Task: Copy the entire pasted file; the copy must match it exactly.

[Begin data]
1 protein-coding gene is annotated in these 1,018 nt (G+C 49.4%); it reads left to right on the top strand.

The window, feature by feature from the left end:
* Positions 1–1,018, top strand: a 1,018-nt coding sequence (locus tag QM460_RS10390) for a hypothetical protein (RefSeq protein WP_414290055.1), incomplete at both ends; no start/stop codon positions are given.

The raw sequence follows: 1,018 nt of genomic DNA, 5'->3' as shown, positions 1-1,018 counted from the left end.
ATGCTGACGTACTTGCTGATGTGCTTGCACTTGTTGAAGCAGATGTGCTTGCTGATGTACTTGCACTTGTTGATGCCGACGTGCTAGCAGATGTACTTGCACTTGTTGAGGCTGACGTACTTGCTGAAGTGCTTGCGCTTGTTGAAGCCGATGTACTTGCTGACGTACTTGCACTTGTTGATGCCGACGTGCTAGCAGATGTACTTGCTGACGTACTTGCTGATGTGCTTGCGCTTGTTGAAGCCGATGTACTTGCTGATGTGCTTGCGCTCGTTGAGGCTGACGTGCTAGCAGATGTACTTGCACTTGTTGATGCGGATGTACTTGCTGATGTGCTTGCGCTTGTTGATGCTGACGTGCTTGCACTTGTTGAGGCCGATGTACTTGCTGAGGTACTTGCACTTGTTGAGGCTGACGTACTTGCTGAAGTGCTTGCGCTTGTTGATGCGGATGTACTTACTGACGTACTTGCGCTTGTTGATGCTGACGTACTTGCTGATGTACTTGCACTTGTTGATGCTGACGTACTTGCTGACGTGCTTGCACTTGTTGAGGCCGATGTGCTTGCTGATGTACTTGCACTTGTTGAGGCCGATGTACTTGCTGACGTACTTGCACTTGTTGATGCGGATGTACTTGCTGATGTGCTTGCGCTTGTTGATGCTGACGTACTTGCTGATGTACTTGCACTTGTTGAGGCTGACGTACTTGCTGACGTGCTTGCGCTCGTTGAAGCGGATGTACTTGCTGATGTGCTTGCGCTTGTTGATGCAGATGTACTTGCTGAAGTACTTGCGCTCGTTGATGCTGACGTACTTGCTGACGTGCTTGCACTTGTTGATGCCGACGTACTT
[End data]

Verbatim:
1 protein-coding gene is annotated in these 1,018 nt (G+C 49.4%); it reads left to right on the top strand.

The window, feature by feature from the left end:
* Positions 1–1,018, top strand: a 1,018-nt coding sequence (locus tag QM460_RS10390) for a hypothetical protein (RefSeq protein WP_414290055.1), incomplete at both ends; no start/stop codon positions are given.

The raw sequence follows: 1,018 nt of genomic DNA, 5'->3' as shown, positions 1-1,018 counted from the left end.
ATGCTGACGTACTTGCTGATGTGCTTGCACTTGTTGAAGCAGATGTGCTTGCTGATGTACTTGCACTTGTTGATGCCGACGTGCTAGCAGATGTACTTGCACTTGTTGAGGCTGACGTACTTGCTGAAGTGCTTGCGCTTGTTGAAGCCGATGTACTTGCTGACGTACTTGCACTTGTTGATGCCGACGTGCTAGCAGATGTACTTGCTGACGTACTTGCTGATGTGCTTGCGCTTGTTGAAGCCGATGTACTTGCTGATGTGCTTGCGCTCGTTGAGGCTGACGTGCTAGCAGATGTACTTGCACTTGTTGATGCGGATGTACTTGCTGATGTGCTTGCGCTTGTTGATGCTGACGTGCTTGCACTTGTTGAGGCCGATGTACTTGCTGAGGTACTTGCACTTGTTGAGGCTGACGTACTTGCTGAAGTGCTTGCGCTTGTTGATGCGGATGTACTTACTGACGTACTTGCGCTTGTTGATGCTGACGTACTTGCTGATGTACTTGCACTTGTTGATGCTGACGTACTTGCTGACGTGCTTGCACTTGTTGAGGCCGATGTGCTTGCTGATGTACTTGCACTTGTTGAGGCCGATGTACTTGCTGACGTACTTGCACTTGTTGATGCGGATGTACTTGCTGATGTGCTTGCGCTTGTTGATGCTGACGTACTTGCTGATGTACTTGCACTTGTTGAGGCTGACGTACTTGCTGACGTGCTTGCGCTCGTTGAAGCGGATGTACTTGCTGATGTGCTTGCGCTTGTTGATGCAGATGTACTTGCTGAAGTACTTGCGCTCGTTGATGCTGACGTACTTGCTGACGTGCTTGCACTTGTTGATGCCGACGTACTT